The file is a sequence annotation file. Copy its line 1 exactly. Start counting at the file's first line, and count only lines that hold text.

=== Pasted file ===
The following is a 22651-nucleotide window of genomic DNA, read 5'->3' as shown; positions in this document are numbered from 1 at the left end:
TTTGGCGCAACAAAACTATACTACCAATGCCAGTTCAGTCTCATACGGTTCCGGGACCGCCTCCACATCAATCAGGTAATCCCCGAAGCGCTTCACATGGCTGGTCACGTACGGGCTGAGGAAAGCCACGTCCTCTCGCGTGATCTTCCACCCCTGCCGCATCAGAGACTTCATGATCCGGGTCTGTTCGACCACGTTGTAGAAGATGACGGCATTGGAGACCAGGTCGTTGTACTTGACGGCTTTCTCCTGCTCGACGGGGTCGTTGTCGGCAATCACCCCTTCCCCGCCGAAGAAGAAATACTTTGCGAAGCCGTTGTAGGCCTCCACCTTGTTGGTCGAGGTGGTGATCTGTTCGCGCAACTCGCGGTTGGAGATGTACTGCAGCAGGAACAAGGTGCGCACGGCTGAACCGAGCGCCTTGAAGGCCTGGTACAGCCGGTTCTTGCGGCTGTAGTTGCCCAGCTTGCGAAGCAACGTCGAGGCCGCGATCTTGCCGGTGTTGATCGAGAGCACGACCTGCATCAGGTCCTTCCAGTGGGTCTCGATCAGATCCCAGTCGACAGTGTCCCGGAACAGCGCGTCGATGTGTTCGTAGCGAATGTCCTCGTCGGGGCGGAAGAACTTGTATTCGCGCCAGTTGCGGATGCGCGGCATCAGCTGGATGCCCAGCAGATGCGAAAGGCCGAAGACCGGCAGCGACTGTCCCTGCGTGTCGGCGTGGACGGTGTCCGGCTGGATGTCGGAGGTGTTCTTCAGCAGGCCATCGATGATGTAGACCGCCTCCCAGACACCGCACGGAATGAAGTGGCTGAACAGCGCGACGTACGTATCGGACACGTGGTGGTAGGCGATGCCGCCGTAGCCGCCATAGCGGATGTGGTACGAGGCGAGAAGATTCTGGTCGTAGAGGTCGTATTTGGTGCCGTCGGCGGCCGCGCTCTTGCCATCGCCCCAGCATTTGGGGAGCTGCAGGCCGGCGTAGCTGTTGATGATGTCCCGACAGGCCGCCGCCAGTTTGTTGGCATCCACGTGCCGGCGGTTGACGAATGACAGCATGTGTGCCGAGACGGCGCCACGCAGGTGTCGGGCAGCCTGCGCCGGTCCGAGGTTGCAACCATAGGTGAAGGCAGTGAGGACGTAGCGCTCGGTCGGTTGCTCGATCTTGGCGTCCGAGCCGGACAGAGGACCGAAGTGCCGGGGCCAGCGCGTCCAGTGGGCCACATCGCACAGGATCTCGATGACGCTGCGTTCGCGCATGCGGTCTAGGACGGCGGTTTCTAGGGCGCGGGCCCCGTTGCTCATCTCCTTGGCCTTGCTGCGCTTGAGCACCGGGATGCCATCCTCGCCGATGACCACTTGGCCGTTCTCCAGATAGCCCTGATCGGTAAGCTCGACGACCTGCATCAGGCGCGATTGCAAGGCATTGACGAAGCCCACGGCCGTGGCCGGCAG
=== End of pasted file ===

The following is a 22651-nucleotide window of genomic DNA, read 5'->3' as shown; positions in this document are numbered from 1 at the left end: